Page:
by KV Dipu
Jun 7 2016
The irony of this digitally connected world of ours is that devices have installed distances between people who work in proximity and shortened distances between people who work remotely. How often have we had neighbors send us emails, WhatsApp messages or text messages, only for an annoying outburst from a third colleague who enters the exchange wondering why people don’t just talk to each other. At the same time, aided by tools such as telepresence and video conferences, colleagues who work remotely no longer perceive the same distance that our predecessors experienced.
I have dealt with colleagues who work remotely for more than 16 years. Based on my own experience, here are a few tips on leading colleagues who work remotely:
Reverse travel: How often have we heard employees complain about their managers visiting big locations, but ignoring remote locations? I flipped this around completely a few years ago, when I started “reverse travel.” The colleague travels to headquarters rather than wait for his leader to get on a rough ride to the countryside. Multiple benefits emanate – the leader gets to meet only the employee in his location whereas the employee gets to meet several stakeholders at the head office.
Key projects: We tend to give projects (over and above day jobs) to the ones nearest to us, without doing a scientific assessment of idle time. The colleagues at remote locations are the ones who may have more time on hand (since they are not called for meetings at the drop of a hat!) and also seek more visibility as they do not have the benefit of accidental/corridor discussions. Interestingly, we even awarded this year’s the best project award on my team to the person who worked in the remotest location.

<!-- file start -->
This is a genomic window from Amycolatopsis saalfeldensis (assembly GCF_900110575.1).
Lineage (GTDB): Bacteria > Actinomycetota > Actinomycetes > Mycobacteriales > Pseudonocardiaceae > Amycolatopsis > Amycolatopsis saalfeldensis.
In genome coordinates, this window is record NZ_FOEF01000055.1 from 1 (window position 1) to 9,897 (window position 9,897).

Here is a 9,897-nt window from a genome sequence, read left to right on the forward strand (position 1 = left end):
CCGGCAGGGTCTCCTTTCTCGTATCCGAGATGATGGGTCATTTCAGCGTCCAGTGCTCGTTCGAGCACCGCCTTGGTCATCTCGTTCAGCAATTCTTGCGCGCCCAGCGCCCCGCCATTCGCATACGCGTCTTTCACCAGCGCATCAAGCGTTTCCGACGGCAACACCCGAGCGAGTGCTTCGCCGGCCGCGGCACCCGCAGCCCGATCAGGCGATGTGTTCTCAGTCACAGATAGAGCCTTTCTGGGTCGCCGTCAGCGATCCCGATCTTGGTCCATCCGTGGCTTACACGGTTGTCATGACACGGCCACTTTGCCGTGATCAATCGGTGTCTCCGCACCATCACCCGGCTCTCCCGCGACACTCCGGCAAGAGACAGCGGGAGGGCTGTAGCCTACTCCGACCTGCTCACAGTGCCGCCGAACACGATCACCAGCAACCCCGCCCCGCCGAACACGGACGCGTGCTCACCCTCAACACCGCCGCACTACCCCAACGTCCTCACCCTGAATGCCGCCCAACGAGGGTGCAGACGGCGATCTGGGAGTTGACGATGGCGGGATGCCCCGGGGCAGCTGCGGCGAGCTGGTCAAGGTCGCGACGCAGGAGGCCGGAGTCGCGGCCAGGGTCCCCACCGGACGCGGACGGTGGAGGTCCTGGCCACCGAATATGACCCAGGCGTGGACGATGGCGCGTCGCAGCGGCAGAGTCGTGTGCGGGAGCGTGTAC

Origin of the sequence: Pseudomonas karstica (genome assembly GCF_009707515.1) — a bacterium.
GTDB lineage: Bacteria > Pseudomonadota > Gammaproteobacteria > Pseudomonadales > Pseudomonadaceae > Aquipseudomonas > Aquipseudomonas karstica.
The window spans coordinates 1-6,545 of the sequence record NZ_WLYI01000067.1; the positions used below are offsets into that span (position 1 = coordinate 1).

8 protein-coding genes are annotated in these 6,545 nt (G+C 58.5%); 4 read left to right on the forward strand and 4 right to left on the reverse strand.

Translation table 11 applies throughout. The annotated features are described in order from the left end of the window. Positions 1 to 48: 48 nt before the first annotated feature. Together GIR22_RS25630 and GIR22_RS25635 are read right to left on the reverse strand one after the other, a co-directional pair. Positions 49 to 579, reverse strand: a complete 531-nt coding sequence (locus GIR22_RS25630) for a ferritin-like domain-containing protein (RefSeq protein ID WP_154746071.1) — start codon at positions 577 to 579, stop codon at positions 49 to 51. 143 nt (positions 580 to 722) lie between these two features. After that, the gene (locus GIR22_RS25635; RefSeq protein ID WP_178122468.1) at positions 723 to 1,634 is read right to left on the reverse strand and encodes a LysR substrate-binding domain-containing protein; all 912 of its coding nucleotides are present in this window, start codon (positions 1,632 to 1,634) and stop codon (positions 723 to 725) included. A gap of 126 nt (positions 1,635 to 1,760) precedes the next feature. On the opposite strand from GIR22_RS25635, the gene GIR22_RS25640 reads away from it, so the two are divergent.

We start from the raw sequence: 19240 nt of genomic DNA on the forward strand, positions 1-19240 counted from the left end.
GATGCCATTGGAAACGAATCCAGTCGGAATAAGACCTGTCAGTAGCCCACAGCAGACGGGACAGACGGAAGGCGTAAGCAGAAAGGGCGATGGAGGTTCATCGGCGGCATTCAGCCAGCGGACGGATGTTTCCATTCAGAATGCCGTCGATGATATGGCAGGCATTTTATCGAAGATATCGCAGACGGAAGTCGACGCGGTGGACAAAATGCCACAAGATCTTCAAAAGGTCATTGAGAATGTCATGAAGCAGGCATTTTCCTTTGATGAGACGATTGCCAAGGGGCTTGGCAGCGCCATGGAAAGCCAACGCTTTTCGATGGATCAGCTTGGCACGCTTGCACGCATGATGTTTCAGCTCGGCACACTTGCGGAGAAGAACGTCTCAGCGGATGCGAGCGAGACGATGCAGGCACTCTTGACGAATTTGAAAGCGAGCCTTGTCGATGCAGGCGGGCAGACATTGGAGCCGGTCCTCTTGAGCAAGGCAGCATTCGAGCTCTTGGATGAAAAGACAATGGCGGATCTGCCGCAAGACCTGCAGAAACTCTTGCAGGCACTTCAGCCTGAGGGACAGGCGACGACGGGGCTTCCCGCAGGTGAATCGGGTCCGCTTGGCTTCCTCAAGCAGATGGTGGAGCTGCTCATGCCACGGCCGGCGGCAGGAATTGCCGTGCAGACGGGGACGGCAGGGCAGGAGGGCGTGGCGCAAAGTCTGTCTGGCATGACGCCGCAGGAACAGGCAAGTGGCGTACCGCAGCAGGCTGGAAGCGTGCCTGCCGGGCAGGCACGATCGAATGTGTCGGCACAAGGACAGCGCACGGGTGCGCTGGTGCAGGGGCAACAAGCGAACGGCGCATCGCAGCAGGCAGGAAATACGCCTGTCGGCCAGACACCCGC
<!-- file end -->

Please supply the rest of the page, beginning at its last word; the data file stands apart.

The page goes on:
Weightage to communication skills: People who work remotely need to be good communicators. Period. A friend of mine had a couple of really skilled colleagues in remote locations. The lady with excellent communication skills overcame the distance barrier and moved on to bigger roles as she could easily convince her colleagues through her diction and articulation without having to be physically present. The male colleague who just couldn’t communicate, failed to build a good image, and eventually had to move on.
Simple use of technology: Recently, when I took over a new team, scattered across multiple locations, I just made use of a very simple tool – created a WhatsApp group. People went berserk – wishing one another well on birthdays, posting photos of achievements, and sharing best practices etc. So much so, that the energy visible in the group interaction led, ironically, to requests for WhatsApp groups of colleagues located in the same office.
Open culture: Trust is essential when colleagues rely on remote interactions since non-verbal communication plays such an important role in human interaction. And an essential element of trust is open culture…which, in turn, is built brick by brick through open discussions on expectations, ground rules, et al.
Feeling of connectedness: We under-estimate the power of grapevine and corridor talk in terms of their ability to keep employees motivated and engaged. It is extremely important to share news with colleagues in remote locations. I used to make it a point to spend half an hour every week sharing notes on areas outside the team’s core responsibilities so that they had a good sense of what’s going on in the company. My peer’s team had a strict business-like focus on work alone. My team’s attrition was 40 percent of the others’ due to this practice.
As technology replaces supervision, and we move to purely outcome-based roles, lets raise a toast to the new way of working – work from anywhere as long as you deliver! A case in point is a friend of mine who moved across three countries in three years because his firm’s policy was very clear – work from anywhere, travel to the home office twice a year, and deliver on the agreed-upon outcomes.